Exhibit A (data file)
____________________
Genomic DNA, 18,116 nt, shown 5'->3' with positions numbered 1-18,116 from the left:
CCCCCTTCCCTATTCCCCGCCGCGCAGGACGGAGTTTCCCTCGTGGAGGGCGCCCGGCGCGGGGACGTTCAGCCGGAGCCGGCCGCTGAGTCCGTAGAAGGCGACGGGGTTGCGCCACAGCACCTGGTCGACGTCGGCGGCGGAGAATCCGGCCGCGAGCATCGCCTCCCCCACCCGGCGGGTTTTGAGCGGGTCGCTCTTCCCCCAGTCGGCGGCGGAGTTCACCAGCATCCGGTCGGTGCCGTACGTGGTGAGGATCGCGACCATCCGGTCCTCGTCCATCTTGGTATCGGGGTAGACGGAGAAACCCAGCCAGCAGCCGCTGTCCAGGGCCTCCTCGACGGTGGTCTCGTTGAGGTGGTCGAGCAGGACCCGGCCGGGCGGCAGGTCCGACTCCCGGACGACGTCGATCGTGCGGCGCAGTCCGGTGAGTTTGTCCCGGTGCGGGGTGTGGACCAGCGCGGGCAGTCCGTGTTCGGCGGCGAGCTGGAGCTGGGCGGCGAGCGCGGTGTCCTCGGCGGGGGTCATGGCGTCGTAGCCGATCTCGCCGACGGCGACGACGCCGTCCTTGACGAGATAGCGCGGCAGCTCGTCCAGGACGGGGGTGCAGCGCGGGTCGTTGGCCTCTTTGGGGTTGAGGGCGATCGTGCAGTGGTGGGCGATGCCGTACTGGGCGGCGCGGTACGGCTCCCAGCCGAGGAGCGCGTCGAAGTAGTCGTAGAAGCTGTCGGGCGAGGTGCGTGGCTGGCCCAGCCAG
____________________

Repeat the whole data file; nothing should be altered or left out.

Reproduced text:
Genomic DNA, 18,116 nt, shown 5'->3' with positions numbered 1-18,116 from the left:
CCCCCTTCCCTATTCCCCGCCGCGCAGGACGGAGTTTCCCTCGTGGAGGGCGCCCGGCGCGGGGACGTTCAGCCGGAGCCGGCCGCTGAGTCCGTAGAAGGCGACGGGGTTGCGCCACAGCACCTGGTCGACGTCGGCGGCGGAGAATCCGGCCGCGAGCATCGCCTCCCCCACCCGGCGGGTTTTGAGCGGGTCGCTCTTCCCCCAGTCGGCGGCGGAGTTCACCAGCATCCGGTCGGTGCCGTACGTGGTGAGGATCGCGACCATCCGGTCCTCGTCCATCTTGGTATCGGGGTAGACGGAGAAACCCAGCCAGCAGCCGCTGTCCAGGGCCTCCTCGACGGTGGTCTCGTTGAGGTGGTCGAGCAGGACCCGGCCGGGCGGCAGGTCCGACTCCCGGACGACGTCGATCGTGCGGCGCAGTCCGGTGAGTTTGTCCCGGTGCGGGGTGTGGACCAGCGCGGGCAGTCCGTGTTCGGCGGCGAGCTGGAGCTGGGCGGCGAGCGCGGTGTCCTCGGCGGGGGTCATGGCGTCGTAGCCGATCTCGCCGACGGCGACGACGCCGTCCTTGACGAGATAGCGCGGCAGCTCGTCCAGGACGGGGGTGCAGCGCGGGTCGTTGGCCTCTTTGGGGTTGAGGGCGATCGTGCAGTGGTGGGCGATGCCGTACTGGGCGGCGCGGTACGGCTCCCAGCCGAGGAGCGCGTCGAAGTAGTCGTAGAAGCTGTCGGGCGAGGTGCGTGGCTGGCCCAGCCAG